© 2020 Sue Jeong Ka

Book Repair Lab: The Banned Books, 2019–Ongoing

Site-specific installation, second-hand books, artist’s book

Courtesy the artist

This work entwines several threads of research about the relationships between public libraries, private universities and prisons in the USA. Ka began researching the New York Public Library (NYPL) Jefferson Market branch when she was commissioned to make a work responding to The New School’s archive as part of the exhibition In the Historical Present, which marked the institution’s centenary. Her research revealed that although they are different institutions, The New School and the Jefferson Market Library share a historical connection; in the 1970s The New School sought to lease the lot at 10 Greenwich Avenue, the site of New York’s Women’s House of Detention, with a plan to raze the prison and build its Center for New York City Affairs in its place. The ground floor of this building was to house an extension of the Jefferson Market Library, which occupied the old courthouse formerly attached to the prison. The plan, which never came to pass, would have been mutually beneficial. However, the removal of the prison also erased the shared history of incarceration and queerness in The Village, a history that is recorded in a bound edition created for this exhibition.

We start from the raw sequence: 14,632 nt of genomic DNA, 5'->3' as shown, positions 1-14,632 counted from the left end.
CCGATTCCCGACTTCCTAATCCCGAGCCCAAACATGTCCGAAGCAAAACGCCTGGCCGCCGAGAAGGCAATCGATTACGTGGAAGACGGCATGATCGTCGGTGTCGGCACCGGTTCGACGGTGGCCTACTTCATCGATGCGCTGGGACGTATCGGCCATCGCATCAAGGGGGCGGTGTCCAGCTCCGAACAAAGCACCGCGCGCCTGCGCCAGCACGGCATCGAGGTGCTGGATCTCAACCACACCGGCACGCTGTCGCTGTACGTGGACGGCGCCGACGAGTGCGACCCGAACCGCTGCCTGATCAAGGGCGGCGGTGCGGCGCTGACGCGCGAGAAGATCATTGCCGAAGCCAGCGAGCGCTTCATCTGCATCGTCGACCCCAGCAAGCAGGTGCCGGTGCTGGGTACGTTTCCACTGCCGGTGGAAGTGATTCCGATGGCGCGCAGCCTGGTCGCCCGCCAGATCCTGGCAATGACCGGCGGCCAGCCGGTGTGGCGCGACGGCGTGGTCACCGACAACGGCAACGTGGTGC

During this research, the artist came across a discussion between Angela Davis—who was imprisoned at The Women’s House of Detention when arrested in New York—and author Toni Morrison. Davis commented that while incarcerated she had been unable to access books by the author. There is an extensive list of books that are banned in prisons across the USA (regulated state-by-state). For this installation, the Jefferson Market Library has gathered some of those books, installed on the library shelf. These are accompanied by a bound copy of the archival material that the artist digitized during her research.

Special thanks to Frank Collerius, Manager at the Jefferson Market Libray and Macushla Robinson, Curator of The New School's Centennial Exhibition, In the Historical Present.

 
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